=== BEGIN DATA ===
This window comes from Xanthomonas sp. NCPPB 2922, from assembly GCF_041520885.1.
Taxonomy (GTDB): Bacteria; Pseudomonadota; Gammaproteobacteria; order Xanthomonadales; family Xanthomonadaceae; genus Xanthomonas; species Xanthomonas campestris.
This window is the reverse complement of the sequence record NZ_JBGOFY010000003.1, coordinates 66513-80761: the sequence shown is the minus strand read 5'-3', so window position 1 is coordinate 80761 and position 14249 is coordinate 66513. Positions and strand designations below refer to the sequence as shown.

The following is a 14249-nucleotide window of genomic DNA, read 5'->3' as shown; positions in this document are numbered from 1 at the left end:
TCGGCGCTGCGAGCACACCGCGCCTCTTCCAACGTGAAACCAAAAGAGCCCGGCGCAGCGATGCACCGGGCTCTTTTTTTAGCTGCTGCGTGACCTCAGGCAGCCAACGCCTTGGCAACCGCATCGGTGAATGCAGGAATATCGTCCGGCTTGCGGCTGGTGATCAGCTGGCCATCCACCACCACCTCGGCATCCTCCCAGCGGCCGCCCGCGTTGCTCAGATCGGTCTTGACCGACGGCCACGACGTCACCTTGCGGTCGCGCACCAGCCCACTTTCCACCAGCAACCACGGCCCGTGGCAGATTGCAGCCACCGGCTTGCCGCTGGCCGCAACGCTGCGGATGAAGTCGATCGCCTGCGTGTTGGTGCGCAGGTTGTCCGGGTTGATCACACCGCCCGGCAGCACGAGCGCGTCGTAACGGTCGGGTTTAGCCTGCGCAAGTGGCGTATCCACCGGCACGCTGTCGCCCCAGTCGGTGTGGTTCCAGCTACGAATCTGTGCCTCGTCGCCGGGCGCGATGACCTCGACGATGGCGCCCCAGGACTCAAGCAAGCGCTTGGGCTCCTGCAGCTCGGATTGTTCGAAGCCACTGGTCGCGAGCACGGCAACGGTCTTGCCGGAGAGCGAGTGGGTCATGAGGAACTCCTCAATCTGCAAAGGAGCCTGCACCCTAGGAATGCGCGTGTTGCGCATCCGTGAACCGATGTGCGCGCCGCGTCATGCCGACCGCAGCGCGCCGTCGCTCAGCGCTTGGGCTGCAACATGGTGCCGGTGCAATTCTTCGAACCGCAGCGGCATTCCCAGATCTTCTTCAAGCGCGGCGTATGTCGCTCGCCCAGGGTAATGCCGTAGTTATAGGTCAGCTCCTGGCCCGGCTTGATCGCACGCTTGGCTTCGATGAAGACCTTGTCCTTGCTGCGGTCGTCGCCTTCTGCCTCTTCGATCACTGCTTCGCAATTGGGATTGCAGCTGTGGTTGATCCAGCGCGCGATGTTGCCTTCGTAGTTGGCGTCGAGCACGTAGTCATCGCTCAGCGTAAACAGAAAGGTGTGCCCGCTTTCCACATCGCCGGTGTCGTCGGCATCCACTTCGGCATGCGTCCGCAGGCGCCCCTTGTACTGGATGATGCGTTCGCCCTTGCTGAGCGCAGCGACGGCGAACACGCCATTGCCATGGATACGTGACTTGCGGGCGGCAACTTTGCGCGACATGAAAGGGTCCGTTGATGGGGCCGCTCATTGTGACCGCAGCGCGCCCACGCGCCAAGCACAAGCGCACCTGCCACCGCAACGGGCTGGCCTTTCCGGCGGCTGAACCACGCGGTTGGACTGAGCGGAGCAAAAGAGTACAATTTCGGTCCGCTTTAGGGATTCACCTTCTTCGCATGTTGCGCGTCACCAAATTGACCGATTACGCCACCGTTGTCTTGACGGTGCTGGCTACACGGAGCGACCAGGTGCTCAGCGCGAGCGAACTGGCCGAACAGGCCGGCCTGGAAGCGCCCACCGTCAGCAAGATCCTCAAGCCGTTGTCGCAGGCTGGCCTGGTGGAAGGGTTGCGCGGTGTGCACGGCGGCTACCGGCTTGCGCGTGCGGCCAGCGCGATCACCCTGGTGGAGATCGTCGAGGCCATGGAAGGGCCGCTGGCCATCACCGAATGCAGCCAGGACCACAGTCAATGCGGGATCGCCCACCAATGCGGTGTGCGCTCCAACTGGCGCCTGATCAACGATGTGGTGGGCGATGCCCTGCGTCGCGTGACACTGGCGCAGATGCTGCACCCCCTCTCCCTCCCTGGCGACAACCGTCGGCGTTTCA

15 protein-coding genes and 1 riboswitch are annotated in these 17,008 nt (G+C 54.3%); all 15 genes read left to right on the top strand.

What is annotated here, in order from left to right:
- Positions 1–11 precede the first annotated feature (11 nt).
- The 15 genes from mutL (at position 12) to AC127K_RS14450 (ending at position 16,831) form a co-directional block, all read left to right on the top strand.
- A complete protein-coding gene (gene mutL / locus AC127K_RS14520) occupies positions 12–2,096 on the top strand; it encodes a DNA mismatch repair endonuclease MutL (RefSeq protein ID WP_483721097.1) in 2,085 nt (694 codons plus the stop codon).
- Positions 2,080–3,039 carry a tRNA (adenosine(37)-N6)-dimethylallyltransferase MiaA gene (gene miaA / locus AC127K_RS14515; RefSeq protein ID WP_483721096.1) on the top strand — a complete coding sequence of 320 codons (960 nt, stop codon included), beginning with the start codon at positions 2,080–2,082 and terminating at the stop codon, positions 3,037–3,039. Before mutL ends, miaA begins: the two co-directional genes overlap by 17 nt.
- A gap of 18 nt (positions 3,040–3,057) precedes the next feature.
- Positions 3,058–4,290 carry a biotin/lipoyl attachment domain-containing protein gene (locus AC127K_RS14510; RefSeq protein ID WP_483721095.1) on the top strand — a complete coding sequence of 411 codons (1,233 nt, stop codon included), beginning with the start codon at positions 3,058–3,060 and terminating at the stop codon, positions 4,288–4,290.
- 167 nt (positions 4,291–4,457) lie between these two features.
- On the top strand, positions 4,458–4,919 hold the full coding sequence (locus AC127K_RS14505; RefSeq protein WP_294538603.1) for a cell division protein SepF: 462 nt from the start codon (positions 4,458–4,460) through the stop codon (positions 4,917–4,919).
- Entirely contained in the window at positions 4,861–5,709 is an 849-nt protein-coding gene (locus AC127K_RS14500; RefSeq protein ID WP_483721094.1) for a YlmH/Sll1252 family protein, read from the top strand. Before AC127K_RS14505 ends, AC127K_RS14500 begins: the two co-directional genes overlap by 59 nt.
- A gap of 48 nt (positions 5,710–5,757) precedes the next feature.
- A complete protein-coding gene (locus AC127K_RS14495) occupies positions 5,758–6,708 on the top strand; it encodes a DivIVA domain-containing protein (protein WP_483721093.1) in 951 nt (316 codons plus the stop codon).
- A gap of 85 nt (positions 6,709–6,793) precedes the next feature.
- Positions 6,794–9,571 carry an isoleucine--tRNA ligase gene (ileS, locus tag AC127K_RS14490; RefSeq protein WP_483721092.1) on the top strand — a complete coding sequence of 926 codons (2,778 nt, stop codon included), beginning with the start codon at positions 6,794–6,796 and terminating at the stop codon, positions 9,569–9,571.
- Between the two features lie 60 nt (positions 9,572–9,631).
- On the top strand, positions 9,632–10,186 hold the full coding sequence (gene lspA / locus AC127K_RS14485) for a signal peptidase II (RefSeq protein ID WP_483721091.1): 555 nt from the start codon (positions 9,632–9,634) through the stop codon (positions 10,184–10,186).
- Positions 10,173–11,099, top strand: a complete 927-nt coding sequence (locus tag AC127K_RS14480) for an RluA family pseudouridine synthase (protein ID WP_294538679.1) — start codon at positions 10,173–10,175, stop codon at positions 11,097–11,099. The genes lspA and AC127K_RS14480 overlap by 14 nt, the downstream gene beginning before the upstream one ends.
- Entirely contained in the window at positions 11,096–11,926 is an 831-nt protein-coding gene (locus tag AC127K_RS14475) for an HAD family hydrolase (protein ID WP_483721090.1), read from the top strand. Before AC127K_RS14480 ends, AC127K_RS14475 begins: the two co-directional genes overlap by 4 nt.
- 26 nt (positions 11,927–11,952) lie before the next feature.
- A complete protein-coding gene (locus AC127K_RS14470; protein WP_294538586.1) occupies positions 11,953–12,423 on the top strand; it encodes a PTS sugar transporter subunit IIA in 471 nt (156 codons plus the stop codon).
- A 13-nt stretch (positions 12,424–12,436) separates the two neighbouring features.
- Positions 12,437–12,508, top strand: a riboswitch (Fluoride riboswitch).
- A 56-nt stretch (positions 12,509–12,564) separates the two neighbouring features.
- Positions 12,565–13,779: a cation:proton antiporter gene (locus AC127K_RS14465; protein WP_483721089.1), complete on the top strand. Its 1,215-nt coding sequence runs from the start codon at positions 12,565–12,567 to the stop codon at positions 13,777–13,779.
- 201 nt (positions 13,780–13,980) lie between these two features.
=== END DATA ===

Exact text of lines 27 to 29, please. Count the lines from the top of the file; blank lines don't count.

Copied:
- A 13-nt stretch (positions 12,424–12,436) separates the two neighbouring features.
- Positions 12,437–12,508, top strand: a riboswitch (Fluoride riboswitch).
- A 56-nt stretch (positions 12,509–12,564) separates the two neighbouring features.